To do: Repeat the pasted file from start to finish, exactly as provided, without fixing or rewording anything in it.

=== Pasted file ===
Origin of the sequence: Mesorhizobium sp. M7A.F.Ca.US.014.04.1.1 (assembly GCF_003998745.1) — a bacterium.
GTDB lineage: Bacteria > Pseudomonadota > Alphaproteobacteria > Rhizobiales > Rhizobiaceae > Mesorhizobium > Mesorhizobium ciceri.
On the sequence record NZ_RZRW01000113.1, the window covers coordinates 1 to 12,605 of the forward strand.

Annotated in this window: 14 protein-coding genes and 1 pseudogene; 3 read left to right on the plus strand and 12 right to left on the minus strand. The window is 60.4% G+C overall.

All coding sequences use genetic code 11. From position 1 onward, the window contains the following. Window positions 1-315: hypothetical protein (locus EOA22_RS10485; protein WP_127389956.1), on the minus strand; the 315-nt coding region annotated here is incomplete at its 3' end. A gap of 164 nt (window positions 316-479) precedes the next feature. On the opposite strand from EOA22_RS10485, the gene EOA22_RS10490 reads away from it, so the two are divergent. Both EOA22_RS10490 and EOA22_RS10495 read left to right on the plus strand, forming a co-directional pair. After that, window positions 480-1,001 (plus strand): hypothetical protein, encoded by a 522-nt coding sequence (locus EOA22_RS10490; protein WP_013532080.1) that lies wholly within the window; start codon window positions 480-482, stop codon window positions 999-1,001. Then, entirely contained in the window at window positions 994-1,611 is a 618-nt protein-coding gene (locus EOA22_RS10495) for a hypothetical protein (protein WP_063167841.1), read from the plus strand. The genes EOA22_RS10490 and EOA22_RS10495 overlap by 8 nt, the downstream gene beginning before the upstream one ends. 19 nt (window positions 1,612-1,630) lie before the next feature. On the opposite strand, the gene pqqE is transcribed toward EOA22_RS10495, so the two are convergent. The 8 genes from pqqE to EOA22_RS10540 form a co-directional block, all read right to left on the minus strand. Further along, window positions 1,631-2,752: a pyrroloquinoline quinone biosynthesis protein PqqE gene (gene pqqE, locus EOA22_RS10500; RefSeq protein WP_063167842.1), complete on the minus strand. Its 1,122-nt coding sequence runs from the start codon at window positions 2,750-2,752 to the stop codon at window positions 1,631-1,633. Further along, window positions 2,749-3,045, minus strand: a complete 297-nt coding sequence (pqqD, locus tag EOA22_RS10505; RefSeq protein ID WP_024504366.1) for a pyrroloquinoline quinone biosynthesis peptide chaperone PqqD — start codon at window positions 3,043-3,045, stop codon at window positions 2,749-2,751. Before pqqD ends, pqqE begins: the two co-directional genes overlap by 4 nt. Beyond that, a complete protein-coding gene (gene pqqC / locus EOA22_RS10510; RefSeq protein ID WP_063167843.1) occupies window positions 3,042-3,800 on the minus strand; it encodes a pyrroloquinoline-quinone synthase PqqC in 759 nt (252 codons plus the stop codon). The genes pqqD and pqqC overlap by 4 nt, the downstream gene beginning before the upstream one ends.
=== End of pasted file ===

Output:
Origin of the sequence: Mesorhizobium sp. M7A.F.Ca.US.014.04.1.1 (assembly GCF_003998745.1) — a bacterium.
GTDB lineage: Bacteria > Pseudomonadota > Alphaproteobacteria > Rhizobiales > Rhizobiaceae > Mesorhizobium > Mesorhizobium ciceri.
On the sequence record NZ_RZRW01000113.1, the window covers coordinates 1 to 12,605 of the forward strand.

Annotated in this window: 14 protein-coding genes and 1 pseudogene; 3 read left to right on the plus strand and 12 right to left on the minus strand. The window is 60.4% G+C overall.

All coding sequences use genetic code 11. From position 1 onward, the window contains the following. Window positions 1-315: hypothetical protein (locus EOA22_RS10485; protein WP_127389956.1), on the minus strand; the 315-nt coding region annotated here is incomplete at its 3' end. A gap of 164 nt (window positions 316-479) precedes the next feature. On the opposite strand from EOA22_RS10485, the gene EOA22_RS10490 reads away from it, so the two are divergent. Both EOA22_RS10490 and EOA22_RS10495 read left to right on the plus strand, forming a co-directional pair. After that, window positions 480-1,001 (plus strand): hypothetical protein, encoded by a 522-nt coding sequence (locus EOA22_RS10490; protein WP_013532080.1) that lies wholly within the window; start codon window positions 480-482, stop codon window positions 999-1,001. Then, entirely contained in the window at window positions 994-1,611 is a 618-nt protein-coding gene (locus EOA22_RS10495) for a hypothetical protein (protein WP_063167841.1), read from the plus strand. The genes EOA22_RS10490 and EOA22_RS10495 overlap by 8 nt, the downstream gene beginning before the upstream one ends. 19 nt (window positions 1,612-1,630) lie before the next feature. On the opposite strand, the gene pqqE is transcribed toward EOA22_RS10495, so the two are convergent. The 8 genes from pqqE to EOA22_RS10540 form a co-directional block, all read right to left on the minus strand. Further along, window positions 1,631-2,752: a pyrroloquinoline quinone biosynthesis protein PqqE gene (gene pqqE, locus EOA22_RS10500; RefSeq protein WP_063167842.1), complete on the minus strand. Its 1,122-nt coding sequence runs from the start codon at window positions 2,750-2,752 to the stop codon at window positions 1,631-1,633. Further along, window positions 2,749-3,045, minus strand: a complete 297-nt coding sequence (pqqD, locus tag EOA22_RS10505; RefSeq protein ID WP_024504366.1) for a pyrroloquinoline quinone biosynthesis peptide chaperone PqqD — start codon at window positions 3,043-3,045, stop codon at window positions 2,749-2,751. Before pqqD ends, pqqE begins: the two co-directional genes overlap by 4 nt. Beyond that, a complete protein-coding gene (gene pqqC / locus EOA22_RS10510; RefSeq protein ID WP_063167843.1) occupies window positions 3,042-3,800 on the minus strand; it encodes a pyrroloquinoline-quinone synthase PqqC in 759 nt (252 codons plus the stop codon). The genes pqqD and pqqC overlap by 4 nt, the downstream gene beginning before the upstream one ends.